Almost five hundred years ago, Hernando Cortez walked into the Aztec capital, Tenochtitlan, now Mexico City, and presented their leader, Montezuma II with an ultimatum. Give me your gold or you'll die.
Cortex had been amazed by the great highways leading to the city, it's complex aqueducts, sheer size and beauty of it's temples and pyramids.
He had expected to find savages, but instead found a civilization of 15 million, it’s own language, an advanced calendar and a central government.
Cortez marched into Montezuma’s grand palace, which was big enough to house the entire Spanish army and presented his demand. On the off chance Cortez was a god, Montezuma handed over his gold.
Cortez killed him anyway and surrounded the city. Cut off from food and water, it’s 240,000 inhabitants died 80 days later.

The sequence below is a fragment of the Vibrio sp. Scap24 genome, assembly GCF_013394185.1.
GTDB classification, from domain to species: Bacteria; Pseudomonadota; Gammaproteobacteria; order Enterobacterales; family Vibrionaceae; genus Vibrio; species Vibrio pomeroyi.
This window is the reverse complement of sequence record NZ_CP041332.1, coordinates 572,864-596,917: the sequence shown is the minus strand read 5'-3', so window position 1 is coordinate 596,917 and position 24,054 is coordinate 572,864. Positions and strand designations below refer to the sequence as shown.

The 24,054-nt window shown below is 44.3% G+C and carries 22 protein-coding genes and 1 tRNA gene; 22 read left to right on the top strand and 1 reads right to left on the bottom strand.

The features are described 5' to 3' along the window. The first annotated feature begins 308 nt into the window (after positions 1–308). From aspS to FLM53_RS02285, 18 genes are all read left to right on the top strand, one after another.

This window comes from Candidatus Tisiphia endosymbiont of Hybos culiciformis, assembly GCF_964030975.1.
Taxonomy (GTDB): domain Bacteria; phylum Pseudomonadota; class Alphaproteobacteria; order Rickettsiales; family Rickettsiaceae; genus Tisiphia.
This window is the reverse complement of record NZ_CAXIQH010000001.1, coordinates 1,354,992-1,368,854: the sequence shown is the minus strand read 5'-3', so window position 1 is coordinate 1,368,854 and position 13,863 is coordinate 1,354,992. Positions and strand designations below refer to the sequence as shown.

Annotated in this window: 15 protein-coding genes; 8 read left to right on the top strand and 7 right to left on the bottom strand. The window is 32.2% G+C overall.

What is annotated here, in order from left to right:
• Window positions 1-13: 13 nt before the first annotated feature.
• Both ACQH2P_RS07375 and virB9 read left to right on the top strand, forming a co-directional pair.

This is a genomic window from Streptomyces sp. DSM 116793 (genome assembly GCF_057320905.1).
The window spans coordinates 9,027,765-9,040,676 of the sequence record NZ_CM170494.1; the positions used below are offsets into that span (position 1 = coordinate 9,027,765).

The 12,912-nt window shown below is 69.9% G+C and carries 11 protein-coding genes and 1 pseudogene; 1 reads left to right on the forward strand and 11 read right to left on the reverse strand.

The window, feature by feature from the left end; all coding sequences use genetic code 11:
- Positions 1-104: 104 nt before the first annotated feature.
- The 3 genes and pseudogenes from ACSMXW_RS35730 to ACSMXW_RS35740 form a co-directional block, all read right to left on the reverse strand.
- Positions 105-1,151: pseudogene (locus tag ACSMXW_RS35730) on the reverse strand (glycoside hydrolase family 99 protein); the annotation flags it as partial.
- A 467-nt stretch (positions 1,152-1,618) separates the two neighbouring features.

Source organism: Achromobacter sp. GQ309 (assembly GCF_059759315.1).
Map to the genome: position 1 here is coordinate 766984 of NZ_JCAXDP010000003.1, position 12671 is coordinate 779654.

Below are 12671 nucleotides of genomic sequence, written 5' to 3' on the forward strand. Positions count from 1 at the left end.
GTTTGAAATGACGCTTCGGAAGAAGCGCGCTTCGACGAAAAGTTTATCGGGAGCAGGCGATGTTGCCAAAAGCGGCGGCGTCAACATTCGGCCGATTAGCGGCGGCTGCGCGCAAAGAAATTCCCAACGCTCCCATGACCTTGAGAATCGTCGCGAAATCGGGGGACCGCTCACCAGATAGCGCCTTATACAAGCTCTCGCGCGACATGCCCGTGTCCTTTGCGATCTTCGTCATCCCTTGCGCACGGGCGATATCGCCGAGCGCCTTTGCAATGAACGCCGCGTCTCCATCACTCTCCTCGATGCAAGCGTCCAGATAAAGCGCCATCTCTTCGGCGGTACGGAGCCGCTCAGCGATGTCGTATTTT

A civilization that traced it’s roots back to centuries before Christ—had collapsed overnight.
By the 1680s the Spanish controlled the whole continent and appeared unstoppable. That is, until they turned north and took on the Apaches.
The Apaches seemed primitive. Unlike the Aztecs and the Incas, they hadn’t put up a single pyramid, paved a single highway, or even built a town to speak of.
Yet, while it took just two years for the Spanish to conquer the mighty Aztec and Inca civilizations, the Apaches successfully held off the Spanish for 200 years.
Source for this post: “The Starfish and the Spider: The Unstoppable Power of Leaderless Organizations” (Ori Brafman, Rod Beckstrom), ch 1.